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首席收藏网 > 数据中心 > Stack's Bowers and Ponterio > SBP2023年11月加州#3-瑰宝之夜

Lot:3302 Undated (1907) Baker City, Oregon 2-Ounce Gold "Coin" or "Slug". K-2 (p. 379). Rarity-8. Genuine (PC

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USD 50000

SBP2023年11月加州#3-瑰宝之夜

2023-11-15 06:00:00

2023-11-15 09:00:00

USD 114000

SBP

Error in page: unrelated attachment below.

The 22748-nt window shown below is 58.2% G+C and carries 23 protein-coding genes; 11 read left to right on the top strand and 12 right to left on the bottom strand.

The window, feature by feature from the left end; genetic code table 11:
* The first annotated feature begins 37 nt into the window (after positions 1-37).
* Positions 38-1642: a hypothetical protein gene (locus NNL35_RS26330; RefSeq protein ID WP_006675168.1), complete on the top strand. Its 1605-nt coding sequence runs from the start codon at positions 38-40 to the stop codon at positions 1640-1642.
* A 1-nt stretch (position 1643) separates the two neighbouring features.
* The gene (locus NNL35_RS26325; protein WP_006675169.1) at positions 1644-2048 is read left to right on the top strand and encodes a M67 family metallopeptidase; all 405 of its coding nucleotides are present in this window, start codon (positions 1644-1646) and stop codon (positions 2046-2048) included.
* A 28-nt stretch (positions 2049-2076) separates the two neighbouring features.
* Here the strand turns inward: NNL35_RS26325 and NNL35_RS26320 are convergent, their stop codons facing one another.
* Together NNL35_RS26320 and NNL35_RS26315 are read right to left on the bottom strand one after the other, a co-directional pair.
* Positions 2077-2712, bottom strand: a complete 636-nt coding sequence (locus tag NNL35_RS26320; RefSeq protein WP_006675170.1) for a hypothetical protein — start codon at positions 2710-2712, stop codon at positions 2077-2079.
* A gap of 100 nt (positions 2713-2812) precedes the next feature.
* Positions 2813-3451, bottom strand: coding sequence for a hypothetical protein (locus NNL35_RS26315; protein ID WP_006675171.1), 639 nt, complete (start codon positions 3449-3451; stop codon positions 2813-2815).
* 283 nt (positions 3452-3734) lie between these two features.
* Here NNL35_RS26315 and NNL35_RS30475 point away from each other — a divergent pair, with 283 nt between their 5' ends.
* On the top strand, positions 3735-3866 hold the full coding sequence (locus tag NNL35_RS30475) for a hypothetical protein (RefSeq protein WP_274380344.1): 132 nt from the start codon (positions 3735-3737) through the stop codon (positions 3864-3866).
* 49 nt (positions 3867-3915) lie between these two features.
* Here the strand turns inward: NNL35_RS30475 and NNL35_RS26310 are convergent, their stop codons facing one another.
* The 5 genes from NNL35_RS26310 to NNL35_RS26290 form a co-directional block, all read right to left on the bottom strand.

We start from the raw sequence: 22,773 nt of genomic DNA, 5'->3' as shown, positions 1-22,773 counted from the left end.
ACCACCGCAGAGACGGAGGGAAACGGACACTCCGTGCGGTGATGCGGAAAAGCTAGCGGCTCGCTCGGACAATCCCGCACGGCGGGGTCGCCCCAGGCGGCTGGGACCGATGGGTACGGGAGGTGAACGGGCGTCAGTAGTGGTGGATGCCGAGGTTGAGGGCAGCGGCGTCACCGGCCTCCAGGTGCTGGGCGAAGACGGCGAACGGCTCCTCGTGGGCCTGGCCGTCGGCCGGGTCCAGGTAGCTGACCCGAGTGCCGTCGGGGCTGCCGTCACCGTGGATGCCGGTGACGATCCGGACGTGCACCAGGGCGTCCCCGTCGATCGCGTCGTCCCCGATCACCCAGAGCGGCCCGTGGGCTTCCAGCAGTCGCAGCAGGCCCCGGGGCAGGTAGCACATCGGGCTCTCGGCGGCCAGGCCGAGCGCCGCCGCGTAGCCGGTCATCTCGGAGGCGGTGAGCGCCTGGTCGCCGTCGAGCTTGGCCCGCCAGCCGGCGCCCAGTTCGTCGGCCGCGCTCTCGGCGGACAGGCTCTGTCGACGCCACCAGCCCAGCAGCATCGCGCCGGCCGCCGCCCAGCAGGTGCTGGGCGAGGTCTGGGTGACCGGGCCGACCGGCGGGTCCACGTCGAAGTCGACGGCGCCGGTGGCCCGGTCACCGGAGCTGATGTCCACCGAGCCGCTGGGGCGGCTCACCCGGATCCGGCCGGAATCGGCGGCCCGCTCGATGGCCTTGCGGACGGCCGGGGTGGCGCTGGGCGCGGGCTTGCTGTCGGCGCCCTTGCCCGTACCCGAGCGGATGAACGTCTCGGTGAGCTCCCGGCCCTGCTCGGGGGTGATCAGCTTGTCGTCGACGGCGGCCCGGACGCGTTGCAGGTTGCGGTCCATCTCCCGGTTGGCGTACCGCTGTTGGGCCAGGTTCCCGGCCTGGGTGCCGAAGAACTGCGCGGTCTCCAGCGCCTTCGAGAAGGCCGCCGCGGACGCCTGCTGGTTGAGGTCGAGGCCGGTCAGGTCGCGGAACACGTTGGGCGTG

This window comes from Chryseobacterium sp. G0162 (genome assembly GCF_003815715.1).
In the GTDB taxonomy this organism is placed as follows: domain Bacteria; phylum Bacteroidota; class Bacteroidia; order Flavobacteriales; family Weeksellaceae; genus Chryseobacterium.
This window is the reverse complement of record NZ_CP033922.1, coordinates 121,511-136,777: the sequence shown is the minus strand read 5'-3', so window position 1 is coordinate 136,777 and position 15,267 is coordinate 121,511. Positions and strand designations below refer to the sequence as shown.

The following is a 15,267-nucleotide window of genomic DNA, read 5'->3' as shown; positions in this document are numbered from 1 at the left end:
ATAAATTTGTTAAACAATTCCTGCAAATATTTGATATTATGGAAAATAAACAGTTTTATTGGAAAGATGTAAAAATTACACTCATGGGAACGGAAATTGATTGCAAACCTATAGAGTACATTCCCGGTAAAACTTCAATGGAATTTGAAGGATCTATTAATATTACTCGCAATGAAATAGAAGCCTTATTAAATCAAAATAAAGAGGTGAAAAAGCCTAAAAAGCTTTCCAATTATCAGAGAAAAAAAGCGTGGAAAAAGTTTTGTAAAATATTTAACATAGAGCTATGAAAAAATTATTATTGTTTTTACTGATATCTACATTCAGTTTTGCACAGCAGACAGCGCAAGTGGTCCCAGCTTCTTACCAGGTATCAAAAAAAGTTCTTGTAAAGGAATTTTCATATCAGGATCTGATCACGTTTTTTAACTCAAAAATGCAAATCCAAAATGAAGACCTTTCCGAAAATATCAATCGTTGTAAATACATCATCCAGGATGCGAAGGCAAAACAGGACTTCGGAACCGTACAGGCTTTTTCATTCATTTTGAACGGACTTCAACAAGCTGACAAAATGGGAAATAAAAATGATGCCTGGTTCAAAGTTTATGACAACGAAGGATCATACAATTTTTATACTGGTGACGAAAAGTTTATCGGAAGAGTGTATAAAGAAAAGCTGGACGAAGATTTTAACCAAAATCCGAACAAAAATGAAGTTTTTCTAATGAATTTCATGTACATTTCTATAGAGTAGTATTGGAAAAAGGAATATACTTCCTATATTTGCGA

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Undated (1907) Baker City, Oregon 2-Ounce Gold "Coin" or "Slug". K-2 (p. 379). Rarity-8. Genuine (PCGS).A Mint State specimen, virtually as issued, with handsome medium gold color. Doubtless, no finer example of this fascinating type exists. The inscriptions were all hand-punched. Thus, even at the time of issue no two examples were precisely alike. The obverse reads BAKER CITY / ORE. / (star) 2 (star) / OUNCES, each individually punched, with repunching evident at the letters UN in OUNCES. The motto IN / GOLD [larger letters] / WE / TRUST stands alone on the reverse. Natural casting imperfections are concentrated in the center of the obverse, more widely distributed throughout the reverse, the latter side with faint cracks in the ingot at 3:30 and 7 oclock. There are no distracting marks, and we mention a couple of extremely faint grazes at 9 oclock on the obverse solely as additional identifiers.<p>In 1906-1907, the annual reported gold production in Oregon amounted to over $1 million annually, as it had for some time before. Within the state there were about 280 producing mines of which about 200 were placers (pronounced "plassers"; these were gold flakes and nuggets found in stream beds and ancient alluvial deposits). Baker County was the most productive in terms of value of gold obtained, with most of the metal coming from quartz and other siliceous ores. Jackson County had the most placer deposits. In Baker County districts included Austin, Baker, Burnt River, Cable Cove, Clarks Creek, Connor Creek, Cornucopia, Cracker Creek, Durkee, Geiser, Paddy Creek, Rye Valley, Sumpter, Virtue, and Weatherbee. Oregon gold production was not the stuff of which adventure stories were made, and while the larger strikes in California and the Klondike captured the publics imagination, little national press was given to the Baker County deposits. Today, gold is still to be found there, and in 1978 our own Q. David Bowers visited a derelict gold dredge which had operated at Sumpter a few years earlier.<p>Regarding the Baker City ingots of 1907, the following account appeared in <em>The Numismatist</em>, March 1908:<p><em>Gold Coins of Home Manufacture Circulate in Baker City.</em><p><em>Baker City, in Eastern Oregon, is nothing if not original. When currency became somewhat scarce in other parts of the country [during the financial recession of 1907], the whole thing was treated as a huge joke by the business men of that part of the state. The banks went right along paying out real money to their depositors as if a scarcity of circulating medium was the least of their troubles, and looking over the gold bearing hills of the surrounding landscape, exclaimed. Ah, ha, if not, oh ho. At least that is the way the average Bakerite puts the case, now that the rest of the state has caught its breath and things financial are again normal.</em><p><em></em><em>A week or two after the squeeze was in full blast two or three Baker City citizens conceived the idea of issuing gold currency on their own hook, and evolved a plan of manufacturing 2-ounce slugs, or buttons, of native gold, which, of course, could not bear the stamp of the government, but could be worth their weight just the same. Fred Mellis, a mine owner, and James Howard, ex-president of the bank at Sumpter, are said to be responsible for a design used on these slugs, a number of which were hammered out of pure gold and which weighed somewhere near two ounces. The effect of having these slugs passed around Baker city had a good effect on the people, for the natural inference was produced that as long as the mines of Eastern Oregon could produce the precious metal in $20 chunks there was not need of getting alarmed over a scarcity of circulating medium.</em><p><em></em><em>W.G. Ayers, the sheep king of Baker County, who is a visitor in Portland, has one of these buttons which he bought at its weighing in value and a trifle over, desiring to hold it as a souvenir commemorative of the faith the people of his section of the state entertain of their ability to meet emergencies.</em><p><em></em><em>The obverse has the words stamped into it with a stencil die, Baker City, OR., 2 Ounces, and the reverse the words, In Gold We Trust.</em><p>It is believed that only 100 of these provisional "coins" were issued, as reported on page 379 of Donald H. Kagins important reference <em>Private Gold Coins and Patterns of the United States</em> (1981). Undoubtedly, most of these were melted years ago. Prior to our (Bowers and Merenas) offering of the present specimen in the May 1996 Eliasberg Collection sale, Dave Bowers had never handled an example in some 40 years in the rare coin business, and had only ever seen one other, that being an example owned by Abner Kreisberg and Jerry Cohen circa the 1960s.<p>The Kreisberg-Cohen specimen may have been one owned by Virgil Brand. The Brand ledger includes the entry: "baker city / gold / $100 / cost $100 / from T.E. Leon 1909 / sold august 1/1938". The $100 denomination given here is a bookkeeping error and should read $2, for elsewhere in the Brand papers is the actual record of sale for a 2-ounce Baker City ingot on August 1, 1938, through Burdette G. Johnson. Earlier, B. Max Mehl offered one of the Brand specimens to John Work Garrett, and there is a rubbing of this example in the Garrett papers. It is of a different design than the Eliasberg piece offered here (and also different from the example attributed as Kagin-1), with BAKER CITY OREGON on one line arcing above 2 / OUNCES in the center and the date NOV. 1907 below. Additionally, the motto IN / GOLD / WE / TRUST appears in larger letters on the reverse of the example in the Garrett papers.<p>Our 1996 offering of the Eliasberg specimen elicited a letter to Dave Bowers from a California client who owned a similar piece. Around the same time Dave heard that the Bancroft Library at Berkeley, California had a specimen, but was unable to confirm it. Research by Saul Teichman located an offering for a specimen in the Guttag Brothers sale of October 1927, lot 889, described in part as:<p><em>(1907) Baker City, Oregon. Two ounce gold button shaped slug. Inscription: BAKER CITY, ORE. 2 OUNCES. Rev. IN GOD WE TRUST.</em><p>The prior provenance of the Eliasberg specimen is unknown and, indeed, it is not possible to reconcile all known and rumored examples. It seems likely, however, that no more than five or six different specimens could be traced across at least three different types. All are intriguing and exceedingly rare numismatic relics from a gold-producing region that is often overlooked by collectors, but which still played a significant role in the history of the American West.<p>This lot includes a custom large blue Capital Plastics holder created for this ingot as part of the Eliasberg Collection. <em><strong>The holder is available to the winning bidder upon request to Stacks Bowers Galleries at the close of the auction</strong></em>.PCGS# 927523.From the Louis E. Eliasberg, Sr. Collection. Earlier from our (Bowers and Merenas) sale of the Louis E. Eliasberg, Sr. Collection, May 1996, lot 386.